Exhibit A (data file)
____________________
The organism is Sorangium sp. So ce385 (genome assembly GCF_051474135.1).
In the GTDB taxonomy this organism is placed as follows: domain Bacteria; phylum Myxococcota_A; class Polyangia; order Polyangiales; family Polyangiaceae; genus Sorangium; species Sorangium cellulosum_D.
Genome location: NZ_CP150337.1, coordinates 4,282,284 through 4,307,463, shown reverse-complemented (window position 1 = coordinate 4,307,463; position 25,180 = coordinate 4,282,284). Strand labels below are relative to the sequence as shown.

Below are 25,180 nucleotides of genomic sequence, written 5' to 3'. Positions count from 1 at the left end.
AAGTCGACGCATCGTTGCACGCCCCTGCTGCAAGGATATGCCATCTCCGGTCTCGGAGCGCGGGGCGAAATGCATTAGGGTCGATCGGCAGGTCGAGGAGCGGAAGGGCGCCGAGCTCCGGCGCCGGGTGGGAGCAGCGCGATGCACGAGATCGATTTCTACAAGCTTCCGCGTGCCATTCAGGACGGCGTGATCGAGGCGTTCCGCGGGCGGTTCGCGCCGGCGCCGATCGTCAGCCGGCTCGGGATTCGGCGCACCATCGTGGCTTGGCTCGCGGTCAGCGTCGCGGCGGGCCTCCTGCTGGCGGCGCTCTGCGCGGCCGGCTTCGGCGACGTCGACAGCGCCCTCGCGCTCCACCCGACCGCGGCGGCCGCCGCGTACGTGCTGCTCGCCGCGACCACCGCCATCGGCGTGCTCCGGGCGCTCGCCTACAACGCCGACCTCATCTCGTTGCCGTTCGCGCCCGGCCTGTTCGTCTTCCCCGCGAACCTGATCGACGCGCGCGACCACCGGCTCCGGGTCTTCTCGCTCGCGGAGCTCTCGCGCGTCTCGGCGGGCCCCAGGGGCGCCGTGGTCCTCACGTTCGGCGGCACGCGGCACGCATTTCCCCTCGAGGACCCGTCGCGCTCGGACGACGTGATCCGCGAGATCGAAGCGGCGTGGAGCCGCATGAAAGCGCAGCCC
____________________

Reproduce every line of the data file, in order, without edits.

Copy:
The organism is Sorangium sp. So ce385 (genome assembly GCF_051474135.1).
In the GTDB taxonomy this organism is placed as follows: domain Bacteria; phylum Myxococcota_A; class Polyangia; order Polyangiales; family Polyangiaceae; genus Sorangium; species Sorangium cellulosum_D.
Genome location: NZ_CP150337.1, coordinates 4,282,284 through 4,307,463, shown reverse-complemented (window position 1 = coordinate 4,307,463; position 25,180 = coordinate 4,282,284). Strand labels below are relative to the sequence as shown.

Below are 25,180 nucleotides of genomic sequence, written 5' to 3'. Positions count from 1 at the left end.
AAGTCGACGCATCGTTGCACGCCCCTGCTGCAAGGATATGCCATCTCCGGTCTCGGAGCGCGGGGCGAAATGCATTAGGGTCGATCGGCAGGTCGAGGAGCGGAAGGGCGCCGAGCTCCGGCGCCGGGTGGGAGCAGCGCGATGCACGAGATCGATTTCTACAAGCTTCCGCGTGCCATTCAGGACGGCGTGATCGAGGCGTTCCGCGGGCGGTTCGCGCCGGCGCCGATCGTCAGCCGGCTCGGGATTCGGCGCACCATCGTGGCTTGGCTCGCGGTCAGCGTCGCGGCGGGCCTCCTGCTGGCGGCGCTCTGCGCGGCCGGCTTCGGCGACGTCGACAGCGCCCTCGCGCTCCACCCGACCGCGGCGGCCGCCGCGTACGTGCTGCTCGCCGCGACCACCGCCATCGGCGTGCTCCGGGCGCTCGCCTACAACGCCGACCTCATCTCGTTGCCGTTCGCGCCCGGCCTGTTCGTCTTCCCCGCGAACCTGATCGACGCGCGCGACCACCGGCTCCGGGTCTTCTCGCTCGCGGAGCTCTCGCGCGTCTCGGCGGGCCCCAGGGGCGCCGTGGTCCTCACGTTCGGCGGCACGCGGCACGCATTTCCCCTCGAGGACCCGTCGCGCTCGGACGACGTGATCCGCGAGATCGAAGCGGCGTGGAGCCGCATGAAAGCGCAGCCC